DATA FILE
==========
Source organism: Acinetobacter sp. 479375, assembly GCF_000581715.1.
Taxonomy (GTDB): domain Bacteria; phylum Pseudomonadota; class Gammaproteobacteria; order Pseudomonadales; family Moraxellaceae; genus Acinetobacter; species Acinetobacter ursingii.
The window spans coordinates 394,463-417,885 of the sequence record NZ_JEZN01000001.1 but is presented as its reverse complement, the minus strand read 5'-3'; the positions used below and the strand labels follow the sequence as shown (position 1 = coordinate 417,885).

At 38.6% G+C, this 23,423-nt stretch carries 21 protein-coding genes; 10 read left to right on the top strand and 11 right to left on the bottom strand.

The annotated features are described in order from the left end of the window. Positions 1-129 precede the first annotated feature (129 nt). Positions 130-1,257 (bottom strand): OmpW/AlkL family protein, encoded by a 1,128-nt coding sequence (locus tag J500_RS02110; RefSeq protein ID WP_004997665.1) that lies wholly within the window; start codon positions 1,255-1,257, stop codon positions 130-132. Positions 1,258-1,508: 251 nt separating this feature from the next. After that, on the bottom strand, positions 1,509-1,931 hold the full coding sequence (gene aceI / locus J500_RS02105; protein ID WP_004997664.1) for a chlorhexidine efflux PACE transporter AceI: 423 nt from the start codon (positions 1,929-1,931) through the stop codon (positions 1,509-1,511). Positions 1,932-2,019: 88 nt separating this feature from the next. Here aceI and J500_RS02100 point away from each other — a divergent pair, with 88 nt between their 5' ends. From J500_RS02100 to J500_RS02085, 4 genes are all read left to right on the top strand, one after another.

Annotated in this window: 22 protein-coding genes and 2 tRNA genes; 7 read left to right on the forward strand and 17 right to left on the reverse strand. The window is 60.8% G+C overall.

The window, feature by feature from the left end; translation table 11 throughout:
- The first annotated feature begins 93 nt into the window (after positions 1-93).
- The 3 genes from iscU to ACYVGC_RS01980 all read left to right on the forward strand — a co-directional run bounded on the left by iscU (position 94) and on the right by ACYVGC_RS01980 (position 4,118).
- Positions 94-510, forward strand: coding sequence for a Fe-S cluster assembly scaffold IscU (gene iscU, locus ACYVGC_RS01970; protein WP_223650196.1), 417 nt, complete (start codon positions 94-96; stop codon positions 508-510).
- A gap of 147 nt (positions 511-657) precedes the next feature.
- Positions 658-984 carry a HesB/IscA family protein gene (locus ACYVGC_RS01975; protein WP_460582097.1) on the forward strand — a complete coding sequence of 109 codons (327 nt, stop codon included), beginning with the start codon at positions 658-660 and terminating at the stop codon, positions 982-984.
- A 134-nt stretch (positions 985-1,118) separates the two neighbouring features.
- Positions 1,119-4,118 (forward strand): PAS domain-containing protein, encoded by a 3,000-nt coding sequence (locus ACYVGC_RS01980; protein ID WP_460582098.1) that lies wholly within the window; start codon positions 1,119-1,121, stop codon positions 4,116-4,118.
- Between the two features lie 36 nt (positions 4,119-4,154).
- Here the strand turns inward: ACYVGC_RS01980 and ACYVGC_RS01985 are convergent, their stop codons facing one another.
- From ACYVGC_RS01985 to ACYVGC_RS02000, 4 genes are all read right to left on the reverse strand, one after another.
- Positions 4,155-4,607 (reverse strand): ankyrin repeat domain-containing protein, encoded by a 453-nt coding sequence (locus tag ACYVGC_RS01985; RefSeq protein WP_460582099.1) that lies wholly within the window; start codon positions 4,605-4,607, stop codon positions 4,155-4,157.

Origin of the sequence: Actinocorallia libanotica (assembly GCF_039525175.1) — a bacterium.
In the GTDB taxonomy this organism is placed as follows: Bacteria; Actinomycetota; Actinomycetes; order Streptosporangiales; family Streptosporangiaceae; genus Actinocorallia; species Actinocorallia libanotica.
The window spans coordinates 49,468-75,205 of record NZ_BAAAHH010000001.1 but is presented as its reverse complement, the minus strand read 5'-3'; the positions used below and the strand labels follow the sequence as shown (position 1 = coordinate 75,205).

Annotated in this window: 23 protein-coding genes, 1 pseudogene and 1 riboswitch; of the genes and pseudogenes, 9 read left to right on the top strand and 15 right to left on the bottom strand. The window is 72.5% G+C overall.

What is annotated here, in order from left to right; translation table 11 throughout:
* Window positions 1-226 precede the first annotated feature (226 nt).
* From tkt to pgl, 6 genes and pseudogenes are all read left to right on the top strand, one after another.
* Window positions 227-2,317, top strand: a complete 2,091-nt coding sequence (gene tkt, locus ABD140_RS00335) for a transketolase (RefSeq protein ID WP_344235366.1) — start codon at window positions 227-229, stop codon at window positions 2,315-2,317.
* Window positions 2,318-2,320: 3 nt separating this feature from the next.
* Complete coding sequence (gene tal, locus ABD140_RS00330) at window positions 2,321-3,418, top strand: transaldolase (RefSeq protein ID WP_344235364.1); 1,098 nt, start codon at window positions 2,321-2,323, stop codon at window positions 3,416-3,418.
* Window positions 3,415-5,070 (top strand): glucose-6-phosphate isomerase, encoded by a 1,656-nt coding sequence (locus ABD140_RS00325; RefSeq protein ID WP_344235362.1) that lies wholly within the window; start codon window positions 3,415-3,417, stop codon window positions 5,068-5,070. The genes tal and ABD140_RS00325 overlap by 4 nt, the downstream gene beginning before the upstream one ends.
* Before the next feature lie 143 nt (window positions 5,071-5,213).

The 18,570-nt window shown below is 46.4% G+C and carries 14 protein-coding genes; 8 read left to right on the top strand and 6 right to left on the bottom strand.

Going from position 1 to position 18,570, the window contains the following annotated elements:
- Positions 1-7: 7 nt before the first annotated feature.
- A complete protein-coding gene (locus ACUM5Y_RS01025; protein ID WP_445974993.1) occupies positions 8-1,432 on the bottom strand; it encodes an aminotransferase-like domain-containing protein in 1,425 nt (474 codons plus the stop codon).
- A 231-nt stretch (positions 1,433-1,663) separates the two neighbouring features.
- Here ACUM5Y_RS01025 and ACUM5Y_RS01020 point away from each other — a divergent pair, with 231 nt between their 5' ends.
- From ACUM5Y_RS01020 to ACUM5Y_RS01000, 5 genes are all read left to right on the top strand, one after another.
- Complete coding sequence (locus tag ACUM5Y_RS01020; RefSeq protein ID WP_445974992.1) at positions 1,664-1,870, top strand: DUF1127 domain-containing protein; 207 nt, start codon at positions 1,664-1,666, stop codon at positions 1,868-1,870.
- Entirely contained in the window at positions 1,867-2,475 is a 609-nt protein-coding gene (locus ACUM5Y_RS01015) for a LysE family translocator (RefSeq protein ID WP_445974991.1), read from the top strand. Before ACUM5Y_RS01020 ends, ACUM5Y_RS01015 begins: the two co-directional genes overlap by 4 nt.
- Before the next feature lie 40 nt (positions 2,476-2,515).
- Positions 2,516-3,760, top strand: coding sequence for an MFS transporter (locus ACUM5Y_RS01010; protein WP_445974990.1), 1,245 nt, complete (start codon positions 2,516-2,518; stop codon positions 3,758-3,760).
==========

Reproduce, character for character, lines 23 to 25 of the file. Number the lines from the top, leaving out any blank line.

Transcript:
What is annotated here, in order from left to right; translation table 11 throughout:
* Window positions 1-226 precede the first annotated feature (226 nt).
* From tkt to pgl, 6 genes and pseudogenes are all read left to right on the top strand, one after another.